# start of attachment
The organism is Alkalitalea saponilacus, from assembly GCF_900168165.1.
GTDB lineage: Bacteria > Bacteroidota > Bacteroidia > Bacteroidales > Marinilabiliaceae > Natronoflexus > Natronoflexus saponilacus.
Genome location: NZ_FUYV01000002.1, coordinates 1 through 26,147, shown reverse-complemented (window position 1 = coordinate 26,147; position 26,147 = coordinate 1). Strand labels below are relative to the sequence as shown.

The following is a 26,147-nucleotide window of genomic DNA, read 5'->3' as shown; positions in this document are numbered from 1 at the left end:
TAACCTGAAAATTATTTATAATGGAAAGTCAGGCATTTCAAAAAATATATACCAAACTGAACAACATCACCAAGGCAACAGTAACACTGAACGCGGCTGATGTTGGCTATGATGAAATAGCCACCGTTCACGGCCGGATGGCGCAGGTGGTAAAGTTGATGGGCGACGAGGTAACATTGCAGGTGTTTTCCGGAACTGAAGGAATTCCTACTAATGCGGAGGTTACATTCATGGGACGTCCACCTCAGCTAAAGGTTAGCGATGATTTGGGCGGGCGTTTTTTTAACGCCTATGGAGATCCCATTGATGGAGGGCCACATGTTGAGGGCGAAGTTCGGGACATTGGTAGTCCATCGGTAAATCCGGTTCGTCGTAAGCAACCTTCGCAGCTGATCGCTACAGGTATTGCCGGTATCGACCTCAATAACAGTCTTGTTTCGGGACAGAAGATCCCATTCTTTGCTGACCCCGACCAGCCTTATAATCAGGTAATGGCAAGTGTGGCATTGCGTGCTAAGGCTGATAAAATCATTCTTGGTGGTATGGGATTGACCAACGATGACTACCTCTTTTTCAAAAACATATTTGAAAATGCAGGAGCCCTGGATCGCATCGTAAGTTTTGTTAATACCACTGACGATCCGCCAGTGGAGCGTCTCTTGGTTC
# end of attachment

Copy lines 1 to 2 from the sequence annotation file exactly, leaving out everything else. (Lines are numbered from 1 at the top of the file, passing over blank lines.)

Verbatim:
The organism is Alkalitalea saponilacus, from assembly GCF_900168165.1.
GTDB lineage: Bacteria > Bacteroidota > Bacteroidia > Bacteroidales > Marinilabiliaceae > Natronoflexus > Natronoflexus saponilacus.